Wednesday, March 13, 2013

The Daily Grind - Part 8 - Painting The Vest

Continuing to move up the body, the vest gets it's color with this one.  Someone stopped by the shop shortly after we finished the video and when first seeing the figure ask if  the vest was leather!  She was surprised when I told her it was just paint so I guess the operation was a success! Here's how I did it!

Part 8 - The Vest from Out West Woodcarving Videos on Vimeo.


  1. This carving is looking fantastic, that light tan highlight makes a world of difference it really makes it look like old worn and dusty leather, which is exactly what it's supposed to be!
    That HD camera is really coming into its own, the close up shots are amazing I can see every detail , such clarity, I can almost count the hairs on your brush. Thanks for the upgrade, much appreciated. Keep up the good work. Trev

  2. I too am both awed and frustrated with the excellent shading and highlighting you are doing on this piece. The HD cam makes it show up so much more and I now appreciate the effect these techniques bring. The frustration comes in that I just cannot seem to duplicate any of the effect. I know it takes practice, but it shouldn't take weeks I hope. One thing that might be a big factor in my painting, and I am going to experiment on the next carving and see if it changes anything, is in using washes. Every book I have ever read on woodcarving preaches the value of acrylic washes, in fact they are pretty dogmatic about it. On the WCI forum, everybody is all gung ho about washes, they preach the party line. I too dilute my paint (not for highlights but for the main body of the caring) except for eyes. I have the usual trouble with erratic absorption due to end grain in places, and oft times get a splotchy coverage of color. I have noticed from the git-go that you do not (as a general rule) dilute your paint much..certainly not into what we typically think of as a wash. I wonder if this practice (full strength paint) would make the difference I seek in my painting. Does the full strength paint prevent (or limit) the grain raising effect of the water in a wash? Does the base coat of full strength paint provide a better background to show the highlights? In short, I guess I would like you to tell us why you use full strength paint versus the "traditional" wash. I know from prior comments you have made and from seeing your paintings in the tour of the gallery video that you studied art. I obviously haven't, so I know you have a reason for all the decisions you make....I wish I had the knowledge base to make those decisions wisely. I need an expert such as yourself to tell me what I need to know, or at least what I need to decide. thanks so much for sharing your thoughts and techniques with us.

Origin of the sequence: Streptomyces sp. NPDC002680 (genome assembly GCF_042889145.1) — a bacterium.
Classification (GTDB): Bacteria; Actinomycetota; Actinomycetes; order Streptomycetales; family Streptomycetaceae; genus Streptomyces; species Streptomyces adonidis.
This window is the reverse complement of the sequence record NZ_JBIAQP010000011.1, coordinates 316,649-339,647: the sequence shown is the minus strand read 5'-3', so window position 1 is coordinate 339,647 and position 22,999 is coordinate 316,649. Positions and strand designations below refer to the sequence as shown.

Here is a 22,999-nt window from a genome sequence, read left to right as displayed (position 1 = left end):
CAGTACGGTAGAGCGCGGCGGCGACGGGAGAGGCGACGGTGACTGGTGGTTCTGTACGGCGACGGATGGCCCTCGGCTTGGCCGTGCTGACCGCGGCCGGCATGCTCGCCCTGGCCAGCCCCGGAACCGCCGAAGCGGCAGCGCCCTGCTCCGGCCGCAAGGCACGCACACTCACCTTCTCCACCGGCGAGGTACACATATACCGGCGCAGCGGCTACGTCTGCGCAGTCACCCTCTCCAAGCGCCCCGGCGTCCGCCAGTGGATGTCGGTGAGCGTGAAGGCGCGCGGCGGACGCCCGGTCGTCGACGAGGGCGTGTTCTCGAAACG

3. Lynn I know you have heard to old saying ( if it sounds like a duck and looks like a duck it must be a duck ) Is that vest Leather? It Sure looks like leather. Wonderful. Today I am going to paint a small cowboy( 6 inches tall) who happens to have a vest. Going to try to copy your technique. Love it Ginny